“Good God!” Sergeant Major General exclaimed. “Will this journey never end?!” They had spent several weeks on the road, travelling through lush and exotic landscapes that it would only bore you to describe. They had survived encounters with brigands, escaped the cult of the Golden Jackal, narrowly avoided death by rhinoceros stampede, and were trapped in a cave for several days by an aggressive tribe of leaf monkeys.
These adventures had taken their toll on our intrepid adventurers; Kirk Bill had even been laid low by a cobra bite, incurred while trying to break up a fight-to-the-death between the cobra and an angry mongoose. It had been touch-and-go for a while for our hero, but he was nursed back to health by his dear friend Sergeant Major General and a generous amount of tea, administered by the pandit.
Now they sat around a campfire, resting their weary limbs. Sergeant Major General was vaguely uneasy, as he had been for a number of days, feeling himself watched. The mark on his chest – the Eye of the Tiger! – remained unfaded; if anything the colour of the orange sphere had intensified.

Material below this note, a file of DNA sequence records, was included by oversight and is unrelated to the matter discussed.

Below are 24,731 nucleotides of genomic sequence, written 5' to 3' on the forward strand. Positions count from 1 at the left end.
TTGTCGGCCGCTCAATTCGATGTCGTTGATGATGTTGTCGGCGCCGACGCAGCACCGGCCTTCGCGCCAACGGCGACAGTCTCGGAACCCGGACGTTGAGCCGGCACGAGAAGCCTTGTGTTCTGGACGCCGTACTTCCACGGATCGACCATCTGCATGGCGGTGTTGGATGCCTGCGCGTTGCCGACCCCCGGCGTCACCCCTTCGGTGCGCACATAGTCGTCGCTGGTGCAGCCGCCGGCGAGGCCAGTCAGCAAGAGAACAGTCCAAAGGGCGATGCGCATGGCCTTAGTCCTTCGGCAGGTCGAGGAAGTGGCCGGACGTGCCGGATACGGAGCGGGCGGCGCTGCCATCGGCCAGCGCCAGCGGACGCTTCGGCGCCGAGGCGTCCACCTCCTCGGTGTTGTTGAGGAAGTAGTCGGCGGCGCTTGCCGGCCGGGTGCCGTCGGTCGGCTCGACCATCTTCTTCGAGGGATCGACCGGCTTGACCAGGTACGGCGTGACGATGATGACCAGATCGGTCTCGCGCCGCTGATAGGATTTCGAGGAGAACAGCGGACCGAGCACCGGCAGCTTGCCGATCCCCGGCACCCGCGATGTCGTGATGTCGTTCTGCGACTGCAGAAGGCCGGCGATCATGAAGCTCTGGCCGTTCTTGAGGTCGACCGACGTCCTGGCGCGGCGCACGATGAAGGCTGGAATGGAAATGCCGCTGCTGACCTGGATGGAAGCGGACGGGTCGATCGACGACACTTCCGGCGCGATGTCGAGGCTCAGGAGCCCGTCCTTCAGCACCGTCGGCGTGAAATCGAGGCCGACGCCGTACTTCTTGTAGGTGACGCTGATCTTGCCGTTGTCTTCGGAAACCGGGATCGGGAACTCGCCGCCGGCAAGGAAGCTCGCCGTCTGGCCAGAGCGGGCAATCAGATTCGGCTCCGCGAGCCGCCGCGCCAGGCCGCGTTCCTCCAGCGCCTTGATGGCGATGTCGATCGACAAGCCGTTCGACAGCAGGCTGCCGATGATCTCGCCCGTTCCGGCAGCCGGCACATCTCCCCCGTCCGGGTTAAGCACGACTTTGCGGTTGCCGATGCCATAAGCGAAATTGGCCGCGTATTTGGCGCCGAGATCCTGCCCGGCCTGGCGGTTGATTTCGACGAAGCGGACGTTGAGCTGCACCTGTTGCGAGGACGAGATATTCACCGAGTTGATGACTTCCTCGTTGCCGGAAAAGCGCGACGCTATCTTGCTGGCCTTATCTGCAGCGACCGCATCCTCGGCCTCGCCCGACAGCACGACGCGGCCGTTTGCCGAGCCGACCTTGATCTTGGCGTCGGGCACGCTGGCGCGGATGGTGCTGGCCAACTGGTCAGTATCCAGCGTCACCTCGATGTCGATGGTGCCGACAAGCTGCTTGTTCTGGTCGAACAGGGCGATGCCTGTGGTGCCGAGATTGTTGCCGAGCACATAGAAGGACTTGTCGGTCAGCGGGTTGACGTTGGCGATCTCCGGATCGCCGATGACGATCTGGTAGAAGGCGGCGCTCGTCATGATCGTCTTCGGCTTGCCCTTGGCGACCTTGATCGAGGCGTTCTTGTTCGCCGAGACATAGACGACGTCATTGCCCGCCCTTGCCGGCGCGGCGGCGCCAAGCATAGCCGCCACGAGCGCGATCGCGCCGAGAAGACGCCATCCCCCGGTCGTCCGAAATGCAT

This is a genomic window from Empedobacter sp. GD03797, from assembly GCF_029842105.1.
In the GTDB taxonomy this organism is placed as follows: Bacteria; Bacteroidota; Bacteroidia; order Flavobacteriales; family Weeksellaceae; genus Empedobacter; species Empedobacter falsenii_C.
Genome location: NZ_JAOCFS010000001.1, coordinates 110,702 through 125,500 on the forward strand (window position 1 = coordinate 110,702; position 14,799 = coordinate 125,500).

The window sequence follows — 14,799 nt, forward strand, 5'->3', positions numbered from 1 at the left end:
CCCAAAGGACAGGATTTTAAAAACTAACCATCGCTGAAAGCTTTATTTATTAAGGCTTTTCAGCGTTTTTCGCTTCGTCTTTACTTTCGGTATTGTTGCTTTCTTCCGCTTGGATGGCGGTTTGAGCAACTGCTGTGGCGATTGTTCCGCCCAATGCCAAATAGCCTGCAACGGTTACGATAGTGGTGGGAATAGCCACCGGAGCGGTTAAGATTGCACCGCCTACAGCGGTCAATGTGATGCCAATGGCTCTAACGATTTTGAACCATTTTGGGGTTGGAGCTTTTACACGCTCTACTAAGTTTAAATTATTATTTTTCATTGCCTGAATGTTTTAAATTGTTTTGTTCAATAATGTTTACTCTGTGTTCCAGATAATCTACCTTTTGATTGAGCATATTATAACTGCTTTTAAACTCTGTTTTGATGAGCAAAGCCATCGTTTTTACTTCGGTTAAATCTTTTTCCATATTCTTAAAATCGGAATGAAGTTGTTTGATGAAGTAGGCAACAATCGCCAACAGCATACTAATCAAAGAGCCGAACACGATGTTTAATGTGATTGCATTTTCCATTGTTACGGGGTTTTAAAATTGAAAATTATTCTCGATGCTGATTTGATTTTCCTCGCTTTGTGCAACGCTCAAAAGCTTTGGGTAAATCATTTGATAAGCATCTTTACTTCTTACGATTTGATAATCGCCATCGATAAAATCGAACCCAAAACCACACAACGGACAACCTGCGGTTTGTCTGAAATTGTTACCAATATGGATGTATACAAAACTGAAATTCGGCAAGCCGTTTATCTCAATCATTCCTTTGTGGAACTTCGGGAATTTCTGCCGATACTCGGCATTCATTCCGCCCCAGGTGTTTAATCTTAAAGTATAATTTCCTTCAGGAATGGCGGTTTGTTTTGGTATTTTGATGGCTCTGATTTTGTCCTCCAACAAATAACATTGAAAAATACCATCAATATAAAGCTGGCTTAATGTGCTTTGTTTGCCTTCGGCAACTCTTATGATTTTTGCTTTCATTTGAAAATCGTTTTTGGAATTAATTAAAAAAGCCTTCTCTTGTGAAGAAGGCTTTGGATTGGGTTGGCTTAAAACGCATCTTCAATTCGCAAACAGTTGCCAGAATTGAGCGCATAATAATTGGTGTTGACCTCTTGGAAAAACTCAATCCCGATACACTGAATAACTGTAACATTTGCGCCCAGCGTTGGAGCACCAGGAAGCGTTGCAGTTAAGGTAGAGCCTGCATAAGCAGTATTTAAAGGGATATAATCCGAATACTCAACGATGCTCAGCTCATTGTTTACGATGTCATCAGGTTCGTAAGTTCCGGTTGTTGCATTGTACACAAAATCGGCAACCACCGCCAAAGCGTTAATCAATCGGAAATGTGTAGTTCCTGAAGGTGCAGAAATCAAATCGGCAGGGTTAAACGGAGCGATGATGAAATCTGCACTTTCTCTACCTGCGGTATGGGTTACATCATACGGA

“We’re nearly there,” Kirk Bill said, noticing his friend’s unrest. “Once we reach the temple, we’ll be able to have the curse lifted, I am sure of it.”
“But how, Bill?” asked Sergeant Major General. “Do we just waltz in and say, ‘I say old bean, how about lifting this curse, wot? Jolly poor form, not exactly playing by Queensbury rules, is it?’ and they’ll say ‘sorry about that, old chap, just a bit of a lark, eh?’ and the whole thing’ll be off? These curse-putter-onerers, they can be quite unreasonable, I hear.”
“If they won’t do as we ask, we shall be forced to use force,” said Kirk Bill with quiet menace, and Sergeant Major General had no doubt that the inhabitants of the Temple of the Tiger would bend to Kirk Bill’s indomitable will.
Suddenly, there was a stillness. The horses nickered nervously. It was if all the bugs and snakes and marmots and monkeys and bats and anteaters had suddenly caught the scent of danger and become silent, waiting for the threat to pass, or at least to eat somebody else. The three men rose, backs to the fire, searching the night for their enemy.
Sergeant Major General saw movement – a shadow, shifting, slinking, this way and that, circling them – a flash of orange! A low snarl, a guttural roar! Before Sergeant Major General could get a fix on the sound, he was knocked to the ground, pinned by giant furry paws of death! He opened his eyes and looked straight into THE EYES OF THE TIGER.
TO BE CONTINUED